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Nanotechnology Pushing Solar Power beyond the Shockley-Queisser Limit

Let’s face it. Solar power at this point seems to attract users from those who are affluent enough to have their social conscience trump their pocketbook.

In this excellent first-hand account here on the pages of Spectrum one engineer grappled with the decision to go solar, and the question for a long time for him was, “I figured solar would at most save me about $1000 per year in electricity, so how could I justify installing a $40 000 system?” Indeed.

As I’ve noted previously here the technology for photovoltaics has to bring us to a third generation solar cell that is both cheap to produce and highly efficient for it to start making financial sense. And when I am talking about efficiency I mean exceeding the 32% Shockley-Queisser Limit.

As I’ve noted the nanomaterials that seems to promise the best hope for achieving this breakthrough are quantum dots. Quantum dots look to be able to do this through either electron multiplication or creating so-called “hot carrier” cells.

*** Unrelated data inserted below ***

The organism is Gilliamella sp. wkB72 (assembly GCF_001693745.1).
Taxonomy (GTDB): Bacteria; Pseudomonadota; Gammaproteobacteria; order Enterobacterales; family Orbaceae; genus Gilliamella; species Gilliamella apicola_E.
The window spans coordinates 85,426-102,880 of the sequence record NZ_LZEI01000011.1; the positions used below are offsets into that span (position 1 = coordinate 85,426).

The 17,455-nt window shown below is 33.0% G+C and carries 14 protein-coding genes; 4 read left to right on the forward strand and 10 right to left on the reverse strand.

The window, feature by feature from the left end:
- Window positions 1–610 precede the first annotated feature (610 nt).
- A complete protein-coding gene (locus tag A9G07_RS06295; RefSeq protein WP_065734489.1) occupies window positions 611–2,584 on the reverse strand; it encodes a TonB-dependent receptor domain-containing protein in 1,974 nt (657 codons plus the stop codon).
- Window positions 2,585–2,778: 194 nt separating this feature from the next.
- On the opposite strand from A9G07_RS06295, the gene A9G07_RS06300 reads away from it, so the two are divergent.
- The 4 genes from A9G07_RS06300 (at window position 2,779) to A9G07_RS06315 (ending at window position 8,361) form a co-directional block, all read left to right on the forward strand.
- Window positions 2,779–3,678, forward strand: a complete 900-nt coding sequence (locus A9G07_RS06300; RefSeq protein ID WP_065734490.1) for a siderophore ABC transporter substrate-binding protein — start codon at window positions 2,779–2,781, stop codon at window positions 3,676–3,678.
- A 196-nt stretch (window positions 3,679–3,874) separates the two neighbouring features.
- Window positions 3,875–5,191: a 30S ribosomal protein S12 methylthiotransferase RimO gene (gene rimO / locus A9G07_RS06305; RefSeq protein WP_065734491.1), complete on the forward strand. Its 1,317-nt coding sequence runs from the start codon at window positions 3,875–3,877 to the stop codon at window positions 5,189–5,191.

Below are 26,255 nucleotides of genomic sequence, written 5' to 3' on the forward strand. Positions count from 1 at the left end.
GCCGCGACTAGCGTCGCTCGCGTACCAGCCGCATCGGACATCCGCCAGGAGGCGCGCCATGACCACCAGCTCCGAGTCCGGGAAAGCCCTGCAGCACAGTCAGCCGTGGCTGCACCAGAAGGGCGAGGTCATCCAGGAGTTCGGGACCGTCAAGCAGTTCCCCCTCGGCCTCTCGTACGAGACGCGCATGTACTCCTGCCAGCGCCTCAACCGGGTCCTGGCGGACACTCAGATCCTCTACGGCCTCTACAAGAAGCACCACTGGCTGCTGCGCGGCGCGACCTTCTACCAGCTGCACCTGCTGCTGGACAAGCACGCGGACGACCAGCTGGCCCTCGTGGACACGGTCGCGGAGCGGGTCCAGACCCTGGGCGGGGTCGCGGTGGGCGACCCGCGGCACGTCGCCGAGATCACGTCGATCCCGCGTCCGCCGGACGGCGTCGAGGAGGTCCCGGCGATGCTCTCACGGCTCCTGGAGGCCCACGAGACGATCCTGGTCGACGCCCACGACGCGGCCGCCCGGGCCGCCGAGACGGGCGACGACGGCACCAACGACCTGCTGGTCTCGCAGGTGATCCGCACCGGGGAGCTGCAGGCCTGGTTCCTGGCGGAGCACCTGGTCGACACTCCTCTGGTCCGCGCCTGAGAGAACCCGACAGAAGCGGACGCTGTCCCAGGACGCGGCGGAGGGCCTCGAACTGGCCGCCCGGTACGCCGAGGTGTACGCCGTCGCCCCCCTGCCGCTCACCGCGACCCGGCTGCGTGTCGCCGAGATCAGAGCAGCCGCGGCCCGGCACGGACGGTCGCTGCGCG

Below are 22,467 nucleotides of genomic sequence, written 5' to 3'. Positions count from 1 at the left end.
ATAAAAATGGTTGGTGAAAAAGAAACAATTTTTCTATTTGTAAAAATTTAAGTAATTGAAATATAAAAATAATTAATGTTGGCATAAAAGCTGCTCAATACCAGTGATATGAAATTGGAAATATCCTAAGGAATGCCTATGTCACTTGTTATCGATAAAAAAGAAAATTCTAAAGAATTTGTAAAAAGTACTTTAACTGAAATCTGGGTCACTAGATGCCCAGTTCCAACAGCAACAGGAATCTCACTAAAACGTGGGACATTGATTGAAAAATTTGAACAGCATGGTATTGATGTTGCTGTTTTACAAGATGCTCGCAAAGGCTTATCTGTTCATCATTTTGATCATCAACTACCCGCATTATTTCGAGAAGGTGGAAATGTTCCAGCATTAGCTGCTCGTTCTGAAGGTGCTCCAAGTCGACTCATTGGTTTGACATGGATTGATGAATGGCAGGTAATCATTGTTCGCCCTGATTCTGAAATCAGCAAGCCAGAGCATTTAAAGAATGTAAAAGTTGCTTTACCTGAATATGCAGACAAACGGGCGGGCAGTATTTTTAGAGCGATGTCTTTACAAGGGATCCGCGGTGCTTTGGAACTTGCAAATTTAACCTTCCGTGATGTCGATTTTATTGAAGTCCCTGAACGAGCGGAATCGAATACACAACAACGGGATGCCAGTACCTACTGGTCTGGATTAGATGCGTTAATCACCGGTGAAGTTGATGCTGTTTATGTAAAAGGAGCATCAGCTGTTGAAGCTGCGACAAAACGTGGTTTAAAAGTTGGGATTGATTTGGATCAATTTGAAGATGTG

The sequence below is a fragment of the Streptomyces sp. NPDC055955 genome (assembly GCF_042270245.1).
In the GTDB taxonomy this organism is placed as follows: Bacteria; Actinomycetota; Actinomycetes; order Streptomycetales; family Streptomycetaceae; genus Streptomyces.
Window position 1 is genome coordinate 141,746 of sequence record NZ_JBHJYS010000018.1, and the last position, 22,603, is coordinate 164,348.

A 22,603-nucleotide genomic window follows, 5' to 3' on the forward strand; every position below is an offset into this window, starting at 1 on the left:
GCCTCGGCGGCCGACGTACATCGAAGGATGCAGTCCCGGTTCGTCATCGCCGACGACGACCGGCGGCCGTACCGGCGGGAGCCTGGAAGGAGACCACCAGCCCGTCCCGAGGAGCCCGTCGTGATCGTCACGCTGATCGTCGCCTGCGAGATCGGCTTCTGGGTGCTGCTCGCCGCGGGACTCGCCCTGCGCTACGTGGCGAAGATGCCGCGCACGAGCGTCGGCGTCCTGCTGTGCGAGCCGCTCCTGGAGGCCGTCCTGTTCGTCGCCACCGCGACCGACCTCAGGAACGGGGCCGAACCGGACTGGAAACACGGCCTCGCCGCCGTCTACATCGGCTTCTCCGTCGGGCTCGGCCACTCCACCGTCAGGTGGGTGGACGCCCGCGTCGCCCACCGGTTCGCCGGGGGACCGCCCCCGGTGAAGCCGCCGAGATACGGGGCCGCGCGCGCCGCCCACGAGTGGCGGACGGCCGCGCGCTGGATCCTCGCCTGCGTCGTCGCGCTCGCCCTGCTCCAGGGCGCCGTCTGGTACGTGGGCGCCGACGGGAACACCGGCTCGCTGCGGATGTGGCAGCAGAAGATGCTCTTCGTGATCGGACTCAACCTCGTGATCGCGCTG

Electron multiplication involves making multiple electron-hole pairs for each incoming photon while with hot carrier cells the extra energy supplied by a photon that is usually lost as heat is exploited to make in higher-energy electrons which in turn leads to a higher voltage.

In July this year, researchers at the University of Minnesota and Texas were able to achieve this capturing of heat energy for solar cells using quantum dots.